'Sixth Sense' Totally Ripped Off This Horror Show

by Kayleigh Roberts

When The Sixth Sense hit theaters fifteen years ago (yes, 1999 was 15 years ago and that's awful to think about), the premise (okay, really the twist) was lauded for its originality. Going to the theater to have your mind M. Night Shyama-blown was practically a rite of passage if you wanted the true 1999 experience. I was in the fifth grade in 1999, and even for the 11-year-old set, this movie was must-see. I remember lamenting that my mom was a stickler about the PG-13 MPAA rating and made me wait for DVD (AKA ruined my social life, pretty much).

As it turns out, though, I really shouldn't have gotten my Days of the Week panties in a twist about the whole ordeal, because I had already, unknowingly, seen the source material for The Sixth Sense. I'd seen it several times, thanks to TV-Y7 television ratings and a constant loop of reruns on Nickelodeon – because little did I know director M. Night Shyamalan ripped off an episode of Are You Afraid of the Dark? for his Oscar-nominated twister-piece. The episode, titled "The Tale of the Dream Girl," is a classic and, fortuitously, available for streaming on Amazon Prime in time for The Sixth Sense's 15th birthday.

It's also on YouTube, for anyone not addicted to free, two-day shipping.

So, naturally, I had to rewatch it with a journalist's eye. I'd heard rumors that the movie was ripped from an AYAotD episode for years, but it was time to finally jog my memory and put the rumors to the test. My conclusion: Yeah, it's pretty similar.

Granted, Shyamalan changed quite a bit. There's no creepy little boy or dead psychiatrist (this movie no longer deserves the right of spoiler alert announcements) or anyone who looks remotely like Bruce Willis. But the similarities are still aplenty, particularly when it comes to the basic premise and the clues that seem oh-so-obvious after the fact.

So, submitted for the approval of the Bustle society, The Tale of How M. Night Shyamalan Ripped Off Afraid of the Dark.

The Premise: Johnny and Erica are super close siblings. They hang out a ton and even work at the same bowling alley. Erica is a waitress and Johnny is the maintenance guy. Everything seems just peachy until Johnny finds a girl's class ring in his work locker, tries it on and it realizes it's stuck. Along with the ring comes visions of a beautiful girl named Donna who keeps calling to Johnny in very ghostly ways. At little research proves that she is a ghost - a teenage girl who died in a car accident with her boyfriend and she seems to have a thing for Johnny.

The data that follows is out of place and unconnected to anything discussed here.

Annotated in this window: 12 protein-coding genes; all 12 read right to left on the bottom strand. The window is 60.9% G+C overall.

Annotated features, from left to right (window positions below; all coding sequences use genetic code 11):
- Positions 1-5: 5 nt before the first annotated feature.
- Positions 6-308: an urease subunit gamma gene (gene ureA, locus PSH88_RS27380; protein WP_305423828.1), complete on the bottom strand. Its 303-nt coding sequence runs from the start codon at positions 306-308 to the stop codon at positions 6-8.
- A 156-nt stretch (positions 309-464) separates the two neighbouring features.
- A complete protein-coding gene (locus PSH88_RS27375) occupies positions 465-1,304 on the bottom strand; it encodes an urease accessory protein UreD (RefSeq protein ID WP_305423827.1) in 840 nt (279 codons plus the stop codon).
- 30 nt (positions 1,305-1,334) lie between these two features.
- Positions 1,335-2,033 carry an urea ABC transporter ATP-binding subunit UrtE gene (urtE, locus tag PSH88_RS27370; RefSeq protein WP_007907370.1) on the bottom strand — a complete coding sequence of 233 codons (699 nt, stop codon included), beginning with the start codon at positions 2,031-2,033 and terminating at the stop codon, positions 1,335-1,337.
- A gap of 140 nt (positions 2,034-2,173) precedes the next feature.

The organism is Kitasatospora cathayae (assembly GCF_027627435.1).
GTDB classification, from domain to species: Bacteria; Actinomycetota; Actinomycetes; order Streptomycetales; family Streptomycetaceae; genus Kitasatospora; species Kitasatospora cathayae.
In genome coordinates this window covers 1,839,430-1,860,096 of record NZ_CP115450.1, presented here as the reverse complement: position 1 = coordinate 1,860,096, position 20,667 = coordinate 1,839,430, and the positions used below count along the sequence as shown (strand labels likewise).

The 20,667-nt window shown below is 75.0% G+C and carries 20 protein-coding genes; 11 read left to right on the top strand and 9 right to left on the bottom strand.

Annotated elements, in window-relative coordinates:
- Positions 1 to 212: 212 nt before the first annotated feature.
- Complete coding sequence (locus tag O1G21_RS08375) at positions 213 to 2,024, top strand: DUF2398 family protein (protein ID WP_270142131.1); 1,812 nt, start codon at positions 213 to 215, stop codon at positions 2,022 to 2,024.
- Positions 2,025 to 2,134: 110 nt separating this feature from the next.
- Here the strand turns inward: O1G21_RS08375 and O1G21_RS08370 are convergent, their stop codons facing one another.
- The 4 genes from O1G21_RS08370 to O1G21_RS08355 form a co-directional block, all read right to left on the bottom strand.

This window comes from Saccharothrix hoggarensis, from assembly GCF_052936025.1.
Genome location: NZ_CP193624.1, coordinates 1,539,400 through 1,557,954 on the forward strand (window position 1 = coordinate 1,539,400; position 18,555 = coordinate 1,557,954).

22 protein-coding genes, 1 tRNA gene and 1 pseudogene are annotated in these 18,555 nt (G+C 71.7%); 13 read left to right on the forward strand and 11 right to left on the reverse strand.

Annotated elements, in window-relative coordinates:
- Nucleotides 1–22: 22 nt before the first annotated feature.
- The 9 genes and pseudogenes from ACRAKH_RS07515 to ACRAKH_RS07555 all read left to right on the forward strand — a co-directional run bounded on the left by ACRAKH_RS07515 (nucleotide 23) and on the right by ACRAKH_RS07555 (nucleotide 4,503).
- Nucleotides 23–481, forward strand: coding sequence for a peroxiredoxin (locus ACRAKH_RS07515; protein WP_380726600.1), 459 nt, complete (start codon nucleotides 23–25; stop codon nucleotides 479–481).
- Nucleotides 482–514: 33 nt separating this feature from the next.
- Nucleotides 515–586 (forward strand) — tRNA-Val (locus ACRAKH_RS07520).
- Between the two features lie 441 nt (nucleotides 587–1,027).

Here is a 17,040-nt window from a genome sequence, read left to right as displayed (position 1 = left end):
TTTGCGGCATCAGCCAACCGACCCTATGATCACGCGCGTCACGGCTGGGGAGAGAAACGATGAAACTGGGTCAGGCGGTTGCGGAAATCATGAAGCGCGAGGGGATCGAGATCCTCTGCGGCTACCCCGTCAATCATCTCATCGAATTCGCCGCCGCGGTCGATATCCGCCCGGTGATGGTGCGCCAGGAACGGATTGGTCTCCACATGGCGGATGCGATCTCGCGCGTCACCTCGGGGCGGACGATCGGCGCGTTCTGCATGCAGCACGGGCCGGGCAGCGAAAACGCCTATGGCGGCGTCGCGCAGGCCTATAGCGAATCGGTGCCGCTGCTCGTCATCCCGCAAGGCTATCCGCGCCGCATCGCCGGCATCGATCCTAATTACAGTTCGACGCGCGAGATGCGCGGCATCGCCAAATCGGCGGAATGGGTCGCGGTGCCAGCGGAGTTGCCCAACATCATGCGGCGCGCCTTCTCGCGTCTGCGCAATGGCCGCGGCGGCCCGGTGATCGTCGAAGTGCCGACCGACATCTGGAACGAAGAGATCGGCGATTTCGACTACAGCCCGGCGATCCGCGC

The Twist: Johnny is actually Donna's also-dead boyfriend. Erica is alive, but she's the only one who's been able to see Johnny since the accident. He just showed back up and didn't remember his own death, so she's been playing along ever since.

The Evidence:

  • Johnny and Erica's mom comes downstairs to tell them it's time for bed – but she only addresses Erica. When Johnny tries to say goodnight, too, she walks away without seeming to hear him. He asks what's up with her and Erica excuses it with a telling "she's had a lot on her mind lately." Yes, the death of your oldest child would qualify as a lot on your mind.
  • When Johnny comes up to the main room of the bowling alley when it's open, Erica is visibly freaked and has to make up an excuse about being worried that he'll get grease on something. Real worry: That people will see her talking to thin air.
  • At the bowling alley, Johnny overhears their boss telling Erica how excited he is that he hasn't needed to hire another maintenance man. He has a really awkward moment in which he realizes who he's talking to (the dead maintenance guy's sister) and walks away. Johnny is super-annoyed. He doesn't get why his work isn't appreciated...or acknowledged.
  • Johnny thinks he sees the girl from his dream at the bowling alley during the day time. It's a girl from school and he runs over to talk to her. When he tries to say hello, she looks right through him and asks her friends, "Do you guys hear something?" They say "No, it must be your imagination" and laugh in the snootiest of high school girl ways. It reads at first as really lame bullying, but no: They actually didn't see or hear anything.

It's like Bruce Willis sitting across from Haley Joel Osment's mom and having cold, silent anniversary dinners with his grieving wife all over again. *Throws bucket of water on campfire.*

Images: Nickelodeon (3), Tumblr